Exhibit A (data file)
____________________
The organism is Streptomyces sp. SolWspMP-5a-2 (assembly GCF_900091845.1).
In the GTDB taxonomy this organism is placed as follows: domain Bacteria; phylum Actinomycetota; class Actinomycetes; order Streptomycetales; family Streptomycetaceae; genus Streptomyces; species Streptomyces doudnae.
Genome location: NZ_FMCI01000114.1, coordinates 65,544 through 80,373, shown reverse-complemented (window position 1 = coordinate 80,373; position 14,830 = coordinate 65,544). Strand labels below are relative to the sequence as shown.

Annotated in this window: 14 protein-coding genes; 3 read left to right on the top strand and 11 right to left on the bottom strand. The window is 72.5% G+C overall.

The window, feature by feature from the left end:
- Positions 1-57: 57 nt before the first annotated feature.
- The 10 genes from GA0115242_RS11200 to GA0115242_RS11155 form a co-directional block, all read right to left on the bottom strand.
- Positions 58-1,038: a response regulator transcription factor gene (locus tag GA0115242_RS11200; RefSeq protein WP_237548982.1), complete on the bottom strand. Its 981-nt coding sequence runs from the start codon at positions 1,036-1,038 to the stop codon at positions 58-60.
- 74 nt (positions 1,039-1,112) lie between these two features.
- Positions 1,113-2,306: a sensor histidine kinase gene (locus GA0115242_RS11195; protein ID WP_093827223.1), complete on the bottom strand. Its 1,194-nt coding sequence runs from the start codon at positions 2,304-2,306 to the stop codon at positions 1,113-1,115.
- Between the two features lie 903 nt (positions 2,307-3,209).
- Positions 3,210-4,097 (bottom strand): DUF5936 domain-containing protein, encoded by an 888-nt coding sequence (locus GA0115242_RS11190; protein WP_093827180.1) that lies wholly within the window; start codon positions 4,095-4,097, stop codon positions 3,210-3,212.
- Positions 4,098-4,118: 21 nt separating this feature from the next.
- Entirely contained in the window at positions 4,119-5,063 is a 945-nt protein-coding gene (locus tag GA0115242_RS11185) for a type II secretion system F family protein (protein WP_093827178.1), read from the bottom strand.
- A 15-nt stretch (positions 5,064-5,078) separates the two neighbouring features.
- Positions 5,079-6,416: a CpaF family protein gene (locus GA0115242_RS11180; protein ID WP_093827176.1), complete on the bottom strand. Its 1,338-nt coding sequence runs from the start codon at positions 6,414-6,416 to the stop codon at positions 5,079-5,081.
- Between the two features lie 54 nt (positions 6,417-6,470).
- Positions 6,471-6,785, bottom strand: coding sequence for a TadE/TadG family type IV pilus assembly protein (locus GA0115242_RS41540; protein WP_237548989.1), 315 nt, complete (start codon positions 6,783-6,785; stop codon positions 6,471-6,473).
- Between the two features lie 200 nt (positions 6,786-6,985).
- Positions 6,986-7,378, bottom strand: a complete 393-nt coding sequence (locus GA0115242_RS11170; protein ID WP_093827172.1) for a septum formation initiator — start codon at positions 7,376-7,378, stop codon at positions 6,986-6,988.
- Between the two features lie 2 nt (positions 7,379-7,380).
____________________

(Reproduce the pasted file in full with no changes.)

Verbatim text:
The organism is Streptomyces sp. SolWspMP-5a-2 (assembly GCF_900091845.1).
In the GTDB taxonomy this organism is placed as follows: domain Bacteria; phylum Actinomycetota; class Actinomycetes; order Streptomycetales; family Streptomycetaceae; genus Streptomyces; species Streptomyces doudnae.
Genome location: NZ_FMCI01000114.1, coordinates 65,544 through 80,373, shown reverse-complemented (window position 1 = coordinate 80,373; position 14,830 = coordinate 65,544). Strand labels below are relative to the sequence as shown.

Annotated in this window: 14 protein-coding genes; 3 read left to right on the top strand and 11 right to left on the bottom strand. The window is 72.5% G+C overall.

The window, feature by feature from the left end:
- Positions 1-57: 57 nt before the first annotated feature.
- The 10 genes from GA0115242_RS11200 to GA0115242_RS11155 form a co-directional block, all read right to left on the bottom strand.
- Positions 58-1,038: a response regulator transcription factor gene (locus tag GA0115242_RS11200; RefSeq protein WP_237548982.1), complete on the bottom strand. Its 981-nt coding sequence runs from the start codon at positions 1,036-1,038 to the stop codon at positions 58-60.
- 74 nt (positions 1,039-1,112) lie between these two features.
- Positions 1,113-2,306: a sensor histidine kinase gene (locus GA0115242_RS11195; protein ID WP_093827223.1), complete on the bottom strand. Its 1,194-nt coding sequence runs from the start codon at positions 2,304-2,306 to the stop codon at positions 1,113-1,115.
- Between the two features lie 903 nt (positions 2,307-3,209).
- Positions 3,210-4,097 (bottom strand): DUF5936 domain-containing protein, encoded by an 888-nt coding sequence (locus GA0115242_RS11190; protein WP_093827180.1) that lies wholly within the window; start codon positions 4,095-4,097, stop codon positions 3,210-3,212.
- Positions 4,098-4,118: 21 nt separating this feature from the next.
- Entirely contained in the window at positions 4,119-5,063 is a 945-nt protein-coding gene (locus tag GA0115242_RS11185) for a type II secretion system F family protein (protein WP_093827178.1), read from the bottom strand.
- A 15-nt stretch (positions 5,064-5,078) separates the two neighbouring features.
- Positions 5,079-6,416: a CpaF family protein gene (locus GA0115242_RS11180; protein ID WP_093827176.1), complete on the bottom strand. Its 1,338-nt coding sequence runs from the start codon at positions 6,414-6,416 to the stop codon at positions 5,079-5,081.
- Between the two features lie 54 nt (positions 6,417-6,470).
- Positions 6,471-6,785, bottom strand: coding sequence for a TadE/TadG family type IV pilus assembly protein (locus GA0115242_RS41540; protein WP_237548989.1), 315 nt, complete (start codon positions 6,783-6,785; stop codon positions 6,471-6,473).
- Between the two features lie 200 nt (positions 6,786-6,985).
- Positions 6,986-7,378, bottom strand: a complete 393-nt coding sequence (locus GA0115242_RS11170; protein ID WP_093827172.1) for a septum formation initiator — start codon at positions 7,376-7,378, stop codon at positions 6,986-6,988.
- Between the two features lie 2 nt (positions 7,379-7,380).